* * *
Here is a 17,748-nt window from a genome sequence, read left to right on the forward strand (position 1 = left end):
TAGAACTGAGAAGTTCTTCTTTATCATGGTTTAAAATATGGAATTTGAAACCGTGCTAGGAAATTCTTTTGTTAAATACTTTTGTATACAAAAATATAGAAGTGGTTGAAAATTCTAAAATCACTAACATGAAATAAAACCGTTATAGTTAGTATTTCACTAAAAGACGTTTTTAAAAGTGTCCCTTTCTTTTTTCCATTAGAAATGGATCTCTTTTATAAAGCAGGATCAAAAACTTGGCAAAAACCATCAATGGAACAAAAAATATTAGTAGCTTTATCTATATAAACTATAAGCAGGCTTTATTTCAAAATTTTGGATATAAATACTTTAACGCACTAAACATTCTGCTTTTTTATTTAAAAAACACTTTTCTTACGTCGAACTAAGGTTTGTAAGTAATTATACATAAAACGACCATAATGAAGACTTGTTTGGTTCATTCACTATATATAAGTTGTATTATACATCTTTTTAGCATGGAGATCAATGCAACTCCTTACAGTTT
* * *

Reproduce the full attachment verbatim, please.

Here is a 17,748-nt window from a genome sequence, read left to right on the forward strand (position 1 = left end):
TAGAACTGAGAAGTTCTTCTTTATCATGGTTTAAAATATGGAATTTGAAACCGTGCTAGGAAATTCTTTTGTTAAATACTTTTGTATACAAAAATATAGAAGTGGTTGAAAATTCTAAAATCACTAACATGAAATAAAACCGTTATAGTTAGTATTTCACTAAAAGACGTTTTTAAAAGTGTCCCTTTCTTTTTTCCATTAGAAATGGATCTCTTTTATAAAGCAGGATCAAAAACTTGGCAAAAACCATCAATGGAACAAAAAATATTAGTAGCTTTATCTATATAAACTATAAGCAGGCTTTATTTCAAAATTTTGGATATAAATACTTTAACGCACTAAACATTCTGCTTTTTTATTTAAAAAACACTTTTCTTACGTCGAACTAAGGTTTGTAAGTAATTATACATAAAACGACCATAATGAAGACTTGTTTGGTTCATTCACTATATATAAGTTGTATTATACATCTTTTTAGCATGGAGATCAATGCAACTCCTTACAGTTT